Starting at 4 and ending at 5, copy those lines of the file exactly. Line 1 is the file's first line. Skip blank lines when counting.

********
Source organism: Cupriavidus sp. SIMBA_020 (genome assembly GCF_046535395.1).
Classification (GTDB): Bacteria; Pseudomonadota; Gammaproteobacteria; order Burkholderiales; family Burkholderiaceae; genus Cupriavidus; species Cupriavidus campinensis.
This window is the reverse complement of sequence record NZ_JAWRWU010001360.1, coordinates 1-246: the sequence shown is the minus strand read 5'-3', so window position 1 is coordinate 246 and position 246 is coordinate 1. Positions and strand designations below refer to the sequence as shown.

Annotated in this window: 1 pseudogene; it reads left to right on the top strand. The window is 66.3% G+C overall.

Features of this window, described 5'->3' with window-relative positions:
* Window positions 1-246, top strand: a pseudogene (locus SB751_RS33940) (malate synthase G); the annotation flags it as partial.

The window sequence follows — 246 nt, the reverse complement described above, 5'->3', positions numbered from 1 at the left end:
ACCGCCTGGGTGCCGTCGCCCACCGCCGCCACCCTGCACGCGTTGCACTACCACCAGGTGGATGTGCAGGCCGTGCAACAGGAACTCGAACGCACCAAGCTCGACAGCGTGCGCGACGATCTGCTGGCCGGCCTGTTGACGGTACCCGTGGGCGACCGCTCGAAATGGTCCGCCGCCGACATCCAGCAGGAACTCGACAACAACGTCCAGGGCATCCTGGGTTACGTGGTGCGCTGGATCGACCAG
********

Annotated in this window: 1 pseudogene; it reads left to right on the top strand. The window is 66.3% G+C overall.

Features of this window, described 5'->3' with window-relative positions: